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Berry Plastics goes small for IML

June 17, 2016 Updated 6/17/2016

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Berry Plastics goes small for IML

Berry Plastics Group Inc. Berry is using smaller injection molding machines and smaller cavity molds for its new outreach to smaller projects.

Berry Plastics goes small for IML

Berry Plastics Group Inc. Berry Plastics Group Inc. uses in-mold labeling to create more choices for its customers.

Small is the new big at Berry Plastics Group Inc. At least for one part of the giant company’s business.

In-mold labeling — those in the biz call it IML — has been around the industry and used by Berry for years. But the Evansville, Ind.-based company is pushing a new approach toward IML that emphasizes smaller projects while still paying attention to those big jobs.

It’s an approach being driving by the company’s customers, consumer packaged goods firms, and their customers, the folks who buy stuff.

Those companies want more sophisticated packaging, with more frequent updates, that can attract customers who are becoming increasingly more selective.

IML is exactly what it sounds like. The process allows packaging companies to incorporate labels into the container molding process. This eliminates the need for printing on the container or the application of a label.

The labels, which can feature stunning graphics, are made from the same resin as the container, allowing the single-material container to still be recycled.

Berry has been providing IML packaging since at least 2002, said Brian Hunt, vice president of product management in the food segment of Berry’s consumer packaging division. But like with many things Berry, the emphasis has been on large projects, big machines and driving down costs through volume.

While that approach remains appropriate for many high-volume customers, Berry also wants to pay attention to the smaller players who are looking to make an impression and create market differentiation.

Berry has just installed five smaller injection molding machines at its flagship plant in Evansville designed to tackle this segment of the market.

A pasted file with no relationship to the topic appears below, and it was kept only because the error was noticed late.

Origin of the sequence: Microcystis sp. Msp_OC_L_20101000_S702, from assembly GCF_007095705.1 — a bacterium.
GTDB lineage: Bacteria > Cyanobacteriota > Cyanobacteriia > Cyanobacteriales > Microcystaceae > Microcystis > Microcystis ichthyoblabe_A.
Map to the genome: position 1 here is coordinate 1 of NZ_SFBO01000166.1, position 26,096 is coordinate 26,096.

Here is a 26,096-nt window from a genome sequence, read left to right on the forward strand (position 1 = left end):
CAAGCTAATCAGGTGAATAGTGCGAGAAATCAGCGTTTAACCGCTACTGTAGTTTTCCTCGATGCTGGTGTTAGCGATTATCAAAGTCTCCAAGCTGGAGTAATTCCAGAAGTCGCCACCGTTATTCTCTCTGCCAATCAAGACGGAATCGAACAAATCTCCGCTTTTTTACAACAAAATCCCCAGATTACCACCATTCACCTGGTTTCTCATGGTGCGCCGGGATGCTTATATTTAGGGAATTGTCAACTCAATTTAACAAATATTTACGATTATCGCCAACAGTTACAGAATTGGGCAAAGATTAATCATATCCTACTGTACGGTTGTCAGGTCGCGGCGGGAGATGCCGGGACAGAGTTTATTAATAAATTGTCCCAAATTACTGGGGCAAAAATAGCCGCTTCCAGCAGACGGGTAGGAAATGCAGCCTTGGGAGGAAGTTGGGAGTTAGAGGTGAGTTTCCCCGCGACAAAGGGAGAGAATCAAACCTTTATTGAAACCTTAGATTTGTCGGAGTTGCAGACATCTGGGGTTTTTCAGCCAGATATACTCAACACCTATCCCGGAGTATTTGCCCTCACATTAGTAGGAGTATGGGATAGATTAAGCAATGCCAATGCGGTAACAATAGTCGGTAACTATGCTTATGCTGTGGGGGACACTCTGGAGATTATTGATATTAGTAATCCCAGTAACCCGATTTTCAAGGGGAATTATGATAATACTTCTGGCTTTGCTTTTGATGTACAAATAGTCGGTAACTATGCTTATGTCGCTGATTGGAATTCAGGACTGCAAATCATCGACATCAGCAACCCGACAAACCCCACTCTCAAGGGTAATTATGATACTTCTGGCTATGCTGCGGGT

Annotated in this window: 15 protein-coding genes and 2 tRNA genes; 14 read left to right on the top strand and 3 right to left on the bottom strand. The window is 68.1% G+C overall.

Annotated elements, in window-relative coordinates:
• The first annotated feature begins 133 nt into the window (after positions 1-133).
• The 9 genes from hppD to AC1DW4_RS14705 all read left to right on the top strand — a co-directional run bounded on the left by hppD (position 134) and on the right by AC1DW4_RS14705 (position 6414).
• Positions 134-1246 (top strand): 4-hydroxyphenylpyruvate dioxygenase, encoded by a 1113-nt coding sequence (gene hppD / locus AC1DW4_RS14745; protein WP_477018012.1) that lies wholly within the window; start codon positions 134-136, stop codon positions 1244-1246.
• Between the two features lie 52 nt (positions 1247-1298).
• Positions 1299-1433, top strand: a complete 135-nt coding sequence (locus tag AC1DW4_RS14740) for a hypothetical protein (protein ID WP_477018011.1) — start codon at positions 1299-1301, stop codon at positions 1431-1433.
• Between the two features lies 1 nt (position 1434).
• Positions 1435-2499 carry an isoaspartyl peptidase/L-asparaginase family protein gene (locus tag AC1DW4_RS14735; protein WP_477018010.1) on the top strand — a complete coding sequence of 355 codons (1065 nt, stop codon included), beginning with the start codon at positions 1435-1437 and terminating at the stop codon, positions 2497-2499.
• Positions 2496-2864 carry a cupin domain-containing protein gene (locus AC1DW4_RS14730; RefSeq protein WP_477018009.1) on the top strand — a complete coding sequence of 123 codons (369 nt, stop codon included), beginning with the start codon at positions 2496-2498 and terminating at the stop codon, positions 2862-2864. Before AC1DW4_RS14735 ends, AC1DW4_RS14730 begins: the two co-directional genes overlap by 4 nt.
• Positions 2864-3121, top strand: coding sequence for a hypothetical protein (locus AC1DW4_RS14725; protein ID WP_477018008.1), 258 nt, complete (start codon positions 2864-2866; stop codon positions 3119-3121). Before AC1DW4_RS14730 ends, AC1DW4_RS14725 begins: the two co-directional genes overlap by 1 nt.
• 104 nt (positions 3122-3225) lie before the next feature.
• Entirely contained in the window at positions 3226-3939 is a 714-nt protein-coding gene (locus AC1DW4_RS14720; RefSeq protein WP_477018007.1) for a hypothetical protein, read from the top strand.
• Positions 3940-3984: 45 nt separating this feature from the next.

Berry Plastics goes small for IML

Berry Plastics Group Inc. Hunt

“It’s actually a smaller and more nimble asset base,” Hunt said about the new installation. “What we want to do, especially more than other things, is to provide a short lead time to market. These customers want to be in the market rather quickly. Moreover, as customer packages are more prominent, those lifecycles are shorter so we need to change shapes more frequently.”

Berry is using smaller injection molding machines — think 400 to 500 tons — and smaller molds — think four to eight cavitations — with this new smaller approach.

This lowers the start-up costs and allows the Berry to come to market with a final packaging product more quickly.

This new way compares to the traditional Berry IML approach that includes heftier presses — think 600 tons and higher — and a larger number of cavitations — up to 16 typically.

The new approach also is sticking with single-face molds, as opposed to stack molds that are more costly to produce and switch out.

“We’re paying more attention than ever before to what the market wants. Really, it’s kind of obvious that the market is changing and changing more rapidly. We definitely have an emphasis on the market and what the market wants,” Hunt said.

Berry is typically not looking for commodity products in its new approach.

“In many cases, I would even say in most cases, those products are premium positioned. And that is where the IML decoration comes in. IML is a premium decoration and it matches really well to those products and those customers,” he said.

While Hunt’s area of the business is called the food segment, it also provides packaging for non-food items. He sees the smaller, more nimble approach working in both.

“This is all about segmenting the market,” Hunt said.

IML is expected to grow between 10 to 15 percent annually during the next five years, Hunt said.

And Berry expects to grow its business right along with that trend.

With five systems already in place in Evansville, Hunt said he expects the company to add another 10 to 15 systems at other sites during the next three years or so.

“We’ll just continue to invest as appropriate to meet the needs of that growing market,” Hunt said. “I really feel like the largest scale systems will not go away broadly. These systems are very much complementary.”

Hunt declined to say exactly how much Berry is putting into the new approach. “It’s a significant investment for us,” he said.

Hunt’s unit accounts for about $ 1 billion in annual sales, and in-mold labeling is about 8 percent of that business, or $ 80 million.

“I think that when you layer on potential market share capture to just the general category growth, it’s very reasonable to say we should double that in a five-year span,” he said.

“I think for the container side of our business, it’s the biggest of the big deals because it really reflects our change in our strategic focus. Evolving from acquisitive growth to organic growth is hard to do. It’s like we’re turning a big ship. Big ships don’t turn very often, but that’s exactly what we’re doing,” Hunt said.

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